Roger Scruton’s The Soul of the World is in eight chapters. The first is titled “Believing in God” and the last “Seeking God.” It’s gratifying that he doesn’t end on the certainty of having found God nor propose any speculative evidence for God’s existence! Scruton is a philosopher not a theologian. But he’s also not an atheist. He writes in a dispassionate, careful manner that’s never coldly rational.
The great pleasure of reading this wise, lucid and elegantly written book is to discover Scruton’s perception of spirituality (or the Sacred) as something found on the cusp of reason and feeling. Any notion that the material benefits of science and “fashionable forms of atheism” have made the spiritual redundant are firmly refuted. The Soul of the World is about re-engaging with the spiritual (or at best having a momentary awareness of a spiritual space). For Scruton, a world without a perception of sacred is a place where we are less human.
“The real question for religion in our time is not how to excise the sacred, but how to reclaim it, so that the moment of pure intersubjectivity, in which nothing concrete appears, but in which everything hangs on the here and now, can exist in pure and God-directed form. Only when we are sure that this moment of the real presence exists in the human being who experiences it, can we then ask the question whether ii is or is not a true revelation – a moment not just of faith but of knowledge, and a gift of grace.”
Scruton makes his case for the transcendent. How to experience this is fraught with difficulties. For in our political and social life we’ve lost the traditional collective religious response, whilst as lonely individuals we shun solitude – a state necessary for us to think and feel beyond our material existence. For the poet Rilke this was also a vexed issue. Scruton quotes from Rilke’s second book of the Sonnets to Orpheus where a sense of authentic being in the world comes from listening to music.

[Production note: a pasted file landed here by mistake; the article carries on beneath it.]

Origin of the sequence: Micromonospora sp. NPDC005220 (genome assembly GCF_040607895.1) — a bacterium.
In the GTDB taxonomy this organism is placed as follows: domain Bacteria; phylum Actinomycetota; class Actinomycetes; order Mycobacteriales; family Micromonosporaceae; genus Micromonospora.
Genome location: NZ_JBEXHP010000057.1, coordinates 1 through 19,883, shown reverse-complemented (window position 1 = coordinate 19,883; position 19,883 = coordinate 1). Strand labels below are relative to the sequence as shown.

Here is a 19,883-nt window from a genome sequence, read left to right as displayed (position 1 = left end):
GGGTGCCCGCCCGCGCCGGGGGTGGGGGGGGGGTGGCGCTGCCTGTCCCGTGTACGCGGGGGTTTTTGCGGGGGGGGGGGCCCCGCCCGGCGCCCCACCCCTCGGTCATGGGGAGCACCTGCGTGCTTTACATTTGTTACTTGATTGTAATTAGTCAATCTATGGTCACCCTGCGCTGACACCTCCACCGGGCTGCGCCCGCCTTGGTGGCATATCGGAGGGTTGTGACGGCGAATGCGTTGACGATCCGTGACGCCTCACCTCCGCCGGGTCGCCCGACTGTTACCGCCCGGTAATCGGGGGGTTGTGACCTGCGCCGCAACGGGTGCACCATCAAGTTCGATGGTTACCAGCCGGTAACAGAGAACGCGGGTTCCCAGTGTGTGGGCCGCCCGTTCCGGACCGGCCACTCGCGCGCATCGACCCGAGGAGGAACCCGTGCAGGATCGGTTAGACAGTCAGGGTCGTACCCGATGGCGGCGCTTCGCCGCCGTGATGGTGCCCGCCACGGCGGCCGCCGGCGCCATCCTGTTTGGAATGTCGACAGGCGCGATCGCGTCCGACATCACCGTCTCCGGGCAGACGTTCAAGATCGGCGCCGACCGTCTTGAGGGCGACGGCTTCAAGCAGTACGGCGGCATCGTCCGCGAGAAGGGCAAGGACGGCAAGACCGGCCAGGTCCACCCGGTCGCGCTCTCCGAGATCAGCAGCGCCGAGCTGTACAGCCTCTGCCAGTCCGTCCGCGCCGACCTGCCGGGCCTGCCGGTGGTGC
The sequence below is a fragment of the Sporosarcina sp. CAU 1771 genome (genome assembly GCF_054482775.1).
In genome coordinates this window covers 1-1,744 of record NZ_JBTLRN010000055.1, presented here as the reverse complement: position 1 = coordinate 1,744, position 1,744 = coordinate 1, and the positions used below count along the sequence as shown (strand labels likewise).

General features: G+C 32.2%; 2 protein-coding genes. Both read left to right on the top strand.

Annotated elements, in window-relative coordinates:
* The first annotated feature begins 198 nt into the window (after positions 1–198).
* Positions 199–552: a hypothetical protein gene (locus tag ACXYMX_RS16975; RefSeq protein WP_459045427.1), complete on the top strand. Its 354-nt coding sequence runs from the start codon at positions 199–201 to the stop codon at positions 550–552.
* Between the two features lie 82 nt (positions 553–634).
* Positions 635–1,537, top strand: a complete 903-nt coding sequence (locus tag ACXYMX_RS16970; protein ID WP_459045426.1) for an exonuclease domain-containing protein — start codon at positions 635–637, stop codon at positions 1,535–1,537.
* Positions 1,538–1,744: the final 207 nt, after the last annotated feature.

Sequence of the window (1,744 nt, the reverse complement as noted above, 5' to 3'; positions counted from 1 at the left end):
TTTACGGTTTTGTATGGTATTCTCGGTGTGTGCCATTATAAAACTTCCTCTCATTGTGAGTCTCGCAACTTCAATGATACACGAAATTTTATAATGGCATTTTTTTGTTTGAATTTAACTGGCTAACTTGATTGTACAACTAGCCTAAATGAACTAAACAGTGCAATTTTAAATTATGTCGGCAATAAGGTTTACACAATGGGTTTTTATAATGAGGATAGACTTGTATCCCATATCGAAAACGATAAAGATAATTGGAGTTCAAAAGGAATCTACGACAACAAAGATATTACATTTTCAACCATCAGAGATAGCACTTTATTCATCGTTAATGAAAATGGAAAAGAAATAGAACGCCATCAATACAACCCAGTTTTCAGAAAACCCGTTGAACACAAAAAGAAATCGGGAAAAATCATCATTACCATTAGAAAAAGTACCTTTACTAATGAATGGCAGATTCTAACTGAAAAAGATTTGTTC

And music, always new, from palpitating stones
Build in useless space its godly home.
Scruton’s passion for architecture and music reveal him at his very best. If you agree with Scruton that Western European classical music has the power to enchant and spiritually move you inside its “useless space” then I would urge you to buy The Soul of the World if only to read chapter 7, 'The Sacred Space of Music.' Chapter 1 is mainly concerned with institutional religions (post 9/11) and is fascinatingly insightful on the Islamic and Christian idea of sacrifice and The Fall. Chapters 2, 3, 4, and 5 are titled 'Looking at the Brain', 'The First Person Plural' and 'Facing each Other.' Here Scruton sets out to discover a sense of the self that is comfortingly free from being pinned down by the biological sciences.
Although Scruton is well read and very perceptive in the area of moral philosophy sometimes there are shortcomings – a sense of Scruton, the conservative moralist is present. Yet in aesthetics he makes a very convincing case for the reclaiming of the sacred in everyday life.
The Soul of the World is an important work, that’s affirmative even when he tackles the question of death. Highly personal, demanding, yet beautifully written and moving in its insights. A book to read, savour and reflect on. -- Alan Price